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Stroke - Medical Animation



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1/23/21
Stroke - Medical Animation
 
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Stroke - Medical Animation
MEDICAL ANIMATION TRANSCRIPT:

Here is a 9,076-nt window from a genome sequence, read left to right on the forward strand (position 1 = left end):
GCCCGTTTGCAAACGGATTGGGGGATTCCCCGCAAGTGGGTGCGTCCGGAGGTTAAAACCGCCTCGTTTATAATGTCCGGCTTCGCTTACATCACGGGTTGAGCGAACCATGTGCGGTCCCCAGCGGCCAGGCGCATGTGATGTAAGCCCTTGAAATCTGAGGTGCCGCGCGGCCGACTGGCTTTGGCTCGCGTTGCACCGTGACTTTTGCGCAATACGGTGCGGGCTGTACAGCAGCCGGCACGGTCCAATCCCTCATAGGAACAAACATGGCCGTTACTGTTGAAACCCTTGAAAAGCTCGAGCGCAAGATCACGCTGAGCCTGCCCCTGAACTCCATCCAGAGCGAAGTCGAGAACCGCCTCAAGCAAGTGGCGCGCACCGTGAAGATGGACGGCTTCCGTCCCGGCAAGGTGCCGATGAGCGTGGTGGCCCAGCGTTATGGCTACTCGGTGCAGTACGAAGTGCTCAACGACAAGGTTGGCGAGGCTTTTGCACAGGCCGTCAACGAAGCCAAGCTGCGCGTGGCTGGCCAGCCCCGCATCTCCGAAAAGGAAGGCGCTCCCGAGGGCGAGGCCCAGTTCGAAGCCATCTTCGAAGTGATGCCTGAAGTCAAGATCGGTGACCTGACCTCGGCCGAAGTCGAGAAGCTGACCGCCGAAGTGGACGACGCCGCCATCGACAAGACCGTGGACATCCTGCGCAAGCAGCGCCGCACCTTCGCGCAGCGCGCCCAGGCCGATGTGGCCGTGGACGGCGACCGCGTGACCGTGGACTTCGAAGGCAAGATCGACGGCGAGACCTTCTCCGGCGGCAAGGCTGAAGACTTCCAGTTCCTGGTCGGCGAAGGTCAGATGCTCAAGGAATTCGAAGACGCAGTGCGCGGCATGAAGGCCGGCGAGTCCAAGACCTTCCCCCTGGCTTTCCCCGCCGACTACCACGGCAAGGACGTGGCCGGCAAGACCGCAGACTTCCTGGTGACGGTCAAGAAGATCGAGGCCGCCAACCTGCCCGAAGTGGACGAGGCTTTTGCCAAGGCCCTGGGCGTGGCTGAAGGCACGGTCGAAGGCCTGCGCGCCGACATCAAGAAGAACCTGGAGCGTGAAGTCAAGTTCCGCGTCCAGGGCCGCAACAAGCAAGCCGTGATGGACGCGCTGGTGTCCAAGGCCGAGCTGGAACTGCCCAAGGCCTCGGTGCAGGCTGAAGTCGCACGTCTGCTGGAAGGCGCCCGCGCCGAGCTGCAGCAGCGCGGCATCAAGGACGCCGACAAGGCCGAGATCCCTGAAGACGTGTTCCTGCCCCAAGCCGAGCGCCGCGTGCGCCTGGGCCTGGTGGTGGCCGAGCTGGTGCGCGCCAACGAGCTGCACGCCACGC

The brain receives blood via two major pairs of vessels, the internal carotid and vertebral arteries. The branches of these arteries supply brain cells with oxygen and glucose necessary for their functions. A stroke, also called a cerebrovascular accident, CVA, or brain attack, is an interruption in the brain's blood supply that causes temporary or permanent brain cell dysfunction and damage. With prolonged blood deprivation, called ischemia, metabolic processes diminish, and the brain cells die. Stroke may cause paralysis or weakness, difficulty speaking or understanding speech, balance or coordination problems, difficulty walking, problems with memory or learning, and changes in emotions or personality. Transient ischemic attack, or TIA is a brief reduction in brain function resulting from arterial vasospasm or temporary occlusion. TIAs cause short-term changes in speech, motor function, balance, vision, or consciousness, and can signal an oncoming serious stroke. Ischemic stroke is the most common type of stroke and is classified as thrombotic or embolic. Thrombotic stroke occurs when a thrombus, or stationary blood clot, blocks blood flow through an artery and starves local brain cells. Embolic stroke is caused by an embolus, or traveling clot fragment that originates in the systemic circulation, flows into a narrowed cerebral vessel and occludes it, resulting in tissue ischemia. The other type of stroke is a hemorrhagic stroke which occurs when a cerebral vessel ruptures, resulting in uncontrolled blood flow that compresses and damages nearby brain tissues. Intracerebral hemorrhagic strokes occur within the brain tissue itself, while subarachnoid hemorrhagic strokes occur between the arachnoid and pia mater on the brain surface. Aneurysm rupture and head trauma are two causes of hemorrhagic stroke. In acute thrombotic stroke care, thrombolytic medications such as tissue plasminogen activator, or TPA, can be given within three hours of a thrombotic stroke's onset to break clots apart and restore blood flow. Long-term stroke treatment may involve antithrombotic drugs, including anticoagulants such as aspirin and warfarin, antiplatelet drugs, statins, and antihypertensives to prevent additional CVAs, and a rehabilitative regimen to help recover lost or impaired skills. Physical and occupational therapy help the patient relearn motor function and daily activities. Speech and psychological therapy help the patient express him or herself and cope with new challenges. ♪ [music] ♪

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